10 Child Prodigies


John von Neumann

Eisenhower, John von Neumann
President Dwight Eisenhower (left) presents a citation and the Medal of Freedom to Dr. John von Neumann, member of the Atomic Energy Commission, for exceptionally meritorious service in furtherance of the security of the United States. Bettman/Getty Images

Not all little geniuses turn out to be accomplished adults, but John von Neumann is a shining example of a mathematics prodigy who went on to make major contributions to both computers and atomic weaponry.

Born in Hungary in 1903, von Neumann stood out at a young age for his insane memory and voracious appetite for learning. The story goes that by age 6, he would amuse his parents' friends and neighbors by memorizing complete pages from the phone book and dividing eight-digit numbers in his head. He also liked to tell jokes in classical Greek [source: Britannica].

Eager to escape the mounting antisemitism of 1930s Europe, von Neumann took a position at Princeton University's Institute for Advanced Study, where some dude named Albert Einstein was also a professor. In 1943, von Neumann was recruited for the Manhattan Project, where he designed some of the most important elements of the first atomic bombs and even helped choose Hiroshima and Nagasaki as the first targets [source: Atomic Heritage Foundation].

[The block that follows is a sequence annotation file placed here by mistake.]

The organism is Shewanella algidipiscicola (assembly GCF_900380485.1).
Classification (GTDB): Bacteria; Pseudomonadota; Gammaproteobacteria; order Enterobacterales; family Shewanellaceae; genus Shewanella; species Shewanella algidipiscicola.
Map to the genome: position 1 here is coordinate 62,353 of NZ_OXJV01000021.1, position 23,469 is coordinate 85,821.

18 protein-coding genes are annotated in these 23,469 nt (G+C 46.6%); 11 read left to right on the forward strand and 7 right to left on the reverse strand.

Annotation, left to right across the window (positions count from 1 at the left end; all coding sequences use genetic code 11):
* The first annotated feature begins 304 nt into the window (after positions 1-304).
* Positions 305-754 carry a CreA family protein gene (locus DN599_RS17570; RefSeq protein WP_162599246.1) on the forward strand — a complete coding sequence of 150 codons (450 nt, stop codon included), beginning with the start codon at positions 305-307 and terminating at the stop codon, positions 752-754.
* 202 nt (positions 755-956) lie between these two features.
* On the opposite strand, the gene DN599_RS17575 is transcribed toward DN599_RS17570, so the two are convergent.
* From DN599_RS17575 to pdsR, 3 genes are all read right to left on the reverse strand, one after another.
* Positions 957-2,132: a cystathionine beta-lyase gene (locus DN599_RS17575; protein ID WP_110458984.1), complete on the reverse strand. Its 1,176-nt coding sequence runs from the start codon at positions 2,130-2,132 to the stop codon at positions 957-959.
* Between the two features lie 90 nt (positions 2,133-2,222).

But von Neumann wasn't done yet. In 1945, he achieved a major breakthrough in early computing by describing something called the "stored program technique," essentially solving the problem of having to build new hardware for every application [source: Center for Computing History]. He was also instrumental in building the first electronic general purpose computer, the Electronic Numerical Integrator And Computer (ENIAC) in 1946 at the University of Pennsylvania.

Lastly, von Neumann is also considered the father of game theory, a mathematical approach to economics that went on to influence the study of a range of fields, including evolutionary biology. We told you this guy was a big deal.